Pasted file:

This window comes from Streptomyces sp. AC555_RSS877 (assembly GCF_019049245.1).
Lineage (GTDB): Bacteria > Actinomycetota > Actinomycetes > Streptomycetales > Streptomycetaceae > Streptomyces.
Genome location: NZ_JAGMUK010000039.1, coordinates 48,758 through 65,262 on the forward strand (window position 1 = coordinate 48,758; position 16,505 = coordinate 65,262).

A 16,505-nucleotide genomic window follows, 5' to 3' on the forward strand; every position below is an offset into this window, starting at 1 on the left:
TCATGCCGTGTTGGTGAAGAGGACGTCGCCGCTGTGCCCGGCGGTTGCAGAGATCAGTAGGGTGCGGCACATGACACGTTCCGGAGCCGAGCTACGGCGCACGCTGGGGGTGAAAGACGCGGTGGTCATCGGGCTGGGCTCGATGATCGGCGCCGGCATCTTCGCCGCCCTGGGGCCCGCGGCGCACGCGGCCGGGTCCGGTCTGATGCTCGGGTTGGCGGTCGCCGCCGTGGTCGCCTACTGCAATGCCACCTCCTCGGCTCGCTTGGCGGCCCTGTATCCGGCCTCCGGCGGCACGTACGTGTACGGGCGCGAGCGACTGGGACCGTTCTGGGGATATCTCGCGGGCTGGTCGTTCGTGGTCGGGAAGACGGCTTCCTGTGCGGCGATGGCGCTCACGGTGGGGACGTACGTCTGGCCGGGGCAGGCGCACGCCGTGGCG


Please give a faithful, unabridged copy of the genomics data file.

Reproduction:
This window comes from Streptomyces sp. AC555_RSS877 (assembly GCF_019049245.1).
Lineage (GTDB): Bacteria > Actinomycetota > Actinomycetes > Streptomycetales > Streptomycetaceae > Streptomyces.
Genome location: NZ_JAGMUK010000039.1, coordinates 48,758 through 65,262 on the forward strand (window position 1 = coordinate 48,758; position 16,505 = coordinate 65,262).

A 16,505-nucleotide genomic window follows, 5' to 3' on the forward strand; every position below is an offset into this window, starting at 1 on the left:
TCATGCCGTGTTGGTGAAGAGGACGTCGCCGCTGTGCCCGGCGGTTGCAGAGATCAGTAGGGTGCGGCACATGACACGTTCCGGAGCCGAGCTACGGCGCACGCTGGGGGTGAAAGACGCGGTGGTCATCGGGCTGGGCTCGATGATCGGCGCCGGCATCTTCGCCGCCCTGGGGCCCGCGGCGCACGCGGCCGGGTCCGGTCTGATGCTCGGGTTGGCGGTCGCCGCCGTGGTCGCCTACTGCAATGCCACCTCCTCGGCTCGCTTGGCGGCCCTGTATCCGGCCTCCGGCGGCACGTACGTGTACGGGCGCGAGCGACTGGGACCGTTCTGGGGATATCTCGCGGGCTGGTCGTTCGTGGTCGGGAAGACGGCTTCCTGTGCGGCGATGGCGCTCACGGTGGGGACGTACGTCTGGCCGGGGCAGGCGCACGCCGTGGCG